Don't Look Now: Men is Exquisitely Made but Lacks Engagement
Movie Review of Men
For the last decade or so, the term "elevated horror" has become more and more prominent in film discussion. Seen as the more highbrow, artistically adept contrast to the noisy jump-fests of mainstream horror, these films (often distributed through A24) have helped turn horror into a more respected subgenre. That said, it was only a matter of time before these films became derivative in their own right and Alex Garland's (Ex Machina, Annihilation, Devs) new film Men, despite some admirable filmmaking, often feels like a dozen other "horror as a metaphor for grief" tales that have come before it.
Harper Marlowe (Jessie Buckley) has moved to an idyllic house in the English countryside as a way to rebuild her life after her husband's apparent suicide. While settling in, she has several encounters with the various men of the village (all played by Rory Kinnear). As the days go by, these encounters go from strange to unnerving to horrifying.
On a technical level, the film is excellent. Garland's blocking makes great use of empty space, turning corridors and tunnels into places of foreboding dread and Buckley's performance sells the horror elements well. However, the story is too paper thin to really engage the audience. The plot and the setting are so shopworn that we feel like we've seen it all before, until the final 20 minutes when the film delves into pure abstraction. These elevated horror films at first felt like a breath of fresh air, but are now feeling as routine as the mainstream films they were contrasted against. How many times can we talk about grief before it gets repetitive? — Forest Taylor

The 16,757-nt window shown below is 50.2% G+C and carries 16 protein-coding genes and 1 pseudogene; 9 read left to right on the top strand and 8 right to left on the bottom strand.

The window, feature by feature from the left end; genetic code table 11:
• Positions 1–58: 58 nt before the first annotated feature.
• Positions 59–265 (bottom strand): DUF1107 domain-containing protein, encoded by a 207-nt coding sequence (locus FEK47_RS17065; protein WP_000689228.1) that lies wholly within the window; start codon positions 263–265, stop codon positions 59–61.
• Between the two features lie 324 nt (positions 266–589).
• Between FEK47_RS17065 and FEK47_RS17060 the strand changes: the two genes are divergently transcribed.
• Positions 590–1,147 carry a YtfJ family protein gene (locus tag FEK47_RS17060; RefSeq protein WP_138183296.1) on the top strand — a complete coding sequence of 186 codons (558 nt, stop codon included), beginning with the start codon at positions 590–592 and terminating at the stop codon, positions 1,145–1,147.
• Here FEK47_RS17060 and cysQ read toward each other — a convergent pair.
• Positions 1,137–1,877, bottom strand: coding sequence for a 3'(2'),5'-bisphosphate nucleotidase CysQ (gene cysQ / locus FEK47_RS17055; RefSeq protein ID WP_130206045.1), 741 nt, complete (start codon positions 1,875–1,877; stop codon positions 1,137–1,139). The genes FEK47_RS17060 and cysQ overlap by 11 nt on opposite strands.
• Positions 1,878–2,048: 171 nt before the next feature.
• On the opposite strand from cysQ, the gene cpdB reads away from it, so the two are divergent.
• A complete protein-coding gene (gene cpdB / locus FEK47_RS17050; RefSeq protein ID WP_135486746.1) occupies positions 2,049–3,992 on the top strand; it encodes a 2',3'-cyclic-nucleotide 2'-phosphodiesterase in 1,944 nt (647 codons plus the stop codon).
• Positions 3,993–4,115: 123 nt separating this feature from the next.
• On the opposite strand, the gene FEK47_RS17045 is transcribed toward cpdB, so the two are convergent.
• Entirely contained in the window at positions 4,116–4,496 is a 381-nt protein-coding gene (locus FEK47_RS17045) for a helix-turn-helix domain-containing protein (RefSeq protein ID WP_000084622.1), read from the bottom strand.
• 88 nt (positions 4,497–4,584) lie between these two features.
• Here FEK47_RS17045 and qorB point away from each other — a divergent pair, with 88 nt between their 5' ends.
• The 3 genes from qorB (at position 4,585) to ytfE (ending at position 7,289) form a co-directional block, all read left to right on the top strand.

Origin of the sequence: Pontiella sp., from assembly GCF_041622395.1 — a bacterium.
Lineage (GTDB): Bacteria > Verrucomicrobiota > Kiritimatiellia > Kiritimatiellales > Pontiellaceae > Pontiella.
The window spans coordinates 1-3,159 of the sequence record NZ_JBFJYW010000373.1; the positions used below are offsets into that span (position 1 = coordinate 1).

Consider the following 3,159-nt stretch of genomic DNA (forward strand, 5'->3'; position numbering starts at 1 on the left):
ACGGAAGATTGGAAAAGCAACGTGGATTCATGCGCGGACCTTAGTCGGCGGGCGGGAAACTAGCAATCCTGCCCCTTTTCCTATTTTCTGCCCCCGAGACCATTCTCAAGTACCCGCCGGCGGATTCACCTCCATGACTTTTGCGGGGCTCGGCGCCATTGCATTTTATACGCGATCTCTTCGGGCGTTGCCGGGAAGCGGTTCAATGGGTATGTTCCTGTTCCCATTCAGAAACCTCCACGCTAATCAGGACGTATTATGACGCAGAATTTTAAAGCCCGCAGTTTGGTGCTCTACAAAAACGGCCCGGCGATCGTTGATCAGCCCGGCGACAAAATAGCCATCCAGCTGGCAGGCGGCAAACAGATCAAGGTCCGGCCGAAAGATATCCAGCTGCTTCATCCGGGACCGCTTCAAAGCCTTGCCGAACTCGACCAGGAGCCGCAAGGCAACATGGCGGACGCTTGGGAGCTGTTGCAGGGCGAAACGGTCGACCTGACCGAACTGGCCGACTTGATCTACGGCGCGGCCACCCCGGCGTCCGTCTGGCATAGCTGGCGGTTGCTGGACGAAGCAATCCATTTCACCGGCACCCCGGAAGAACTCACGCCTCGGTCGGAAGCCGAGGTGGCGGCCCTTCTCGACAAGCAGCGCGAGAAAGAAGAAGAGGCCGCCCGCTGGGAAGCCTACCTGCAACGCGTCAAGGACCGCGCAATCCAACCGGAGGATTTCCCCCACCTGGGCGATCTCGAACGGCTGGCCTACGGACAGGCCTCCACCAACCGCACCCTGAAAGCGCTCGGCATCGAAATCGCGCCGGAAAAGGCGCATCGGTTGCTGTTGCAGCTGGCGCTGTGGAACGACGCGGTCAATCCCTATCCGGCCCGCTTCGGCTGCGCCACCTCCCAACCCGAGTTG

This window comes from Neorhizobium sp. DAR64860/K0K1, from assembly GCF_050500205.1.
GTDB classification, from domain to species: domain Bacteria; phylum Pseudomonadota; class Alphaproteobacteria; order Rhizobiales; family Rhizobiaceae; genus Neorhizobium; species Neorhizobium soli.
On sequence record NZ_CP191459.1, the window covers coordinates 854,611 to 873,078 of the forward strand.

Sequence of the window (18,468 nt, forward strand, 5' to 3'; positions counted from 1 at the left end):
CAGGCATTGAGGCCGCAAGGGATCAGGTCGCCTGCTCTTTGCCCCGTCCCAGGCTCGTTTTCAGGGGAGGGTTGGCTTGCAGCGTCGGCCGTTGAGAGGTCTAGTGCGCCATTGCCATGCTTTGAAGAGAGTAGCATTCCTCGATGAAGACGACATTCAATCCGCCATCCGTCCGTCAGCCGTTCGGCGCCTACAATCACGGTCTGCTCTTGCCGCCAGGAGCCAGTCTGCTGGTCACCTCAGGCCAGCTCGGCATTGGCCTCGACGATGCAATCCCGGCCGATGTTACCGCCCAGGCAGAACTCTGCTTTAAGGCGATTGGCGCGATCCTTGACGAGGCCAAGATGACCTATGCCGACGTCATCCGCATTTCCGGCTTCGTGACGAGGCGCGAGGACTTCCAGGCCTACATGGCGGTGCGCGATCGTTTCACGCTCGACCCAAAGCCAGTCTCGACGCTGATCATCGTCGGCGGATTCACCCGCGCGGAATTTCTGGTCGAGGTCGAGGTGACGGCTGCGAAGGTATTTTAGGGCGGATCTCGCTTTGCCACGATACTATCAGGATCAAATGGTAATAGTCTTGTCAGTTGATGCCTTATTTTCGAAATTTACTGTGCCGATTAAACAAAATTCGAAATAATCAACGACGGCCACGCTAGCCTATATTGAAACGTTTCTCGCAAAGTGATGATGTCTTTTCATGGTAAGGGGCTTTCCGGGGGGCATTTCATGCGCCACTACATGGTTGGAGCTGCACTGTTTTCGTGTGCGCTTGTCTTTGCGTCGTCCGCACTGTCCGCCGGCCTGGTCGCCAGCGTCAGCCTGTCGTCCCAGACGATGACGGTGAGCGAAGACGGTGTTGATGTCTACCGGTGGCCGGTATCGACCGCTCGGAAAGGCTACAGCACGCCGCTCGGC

Written and Directed by: Alex Garland // Starring: Jessie Buckley, Rory Kinnear, Paapa Essiedu, Sarah Twomey, Zak Rothera-Oxley, and Gayle Rankin // 100 minutes // Rated R // A24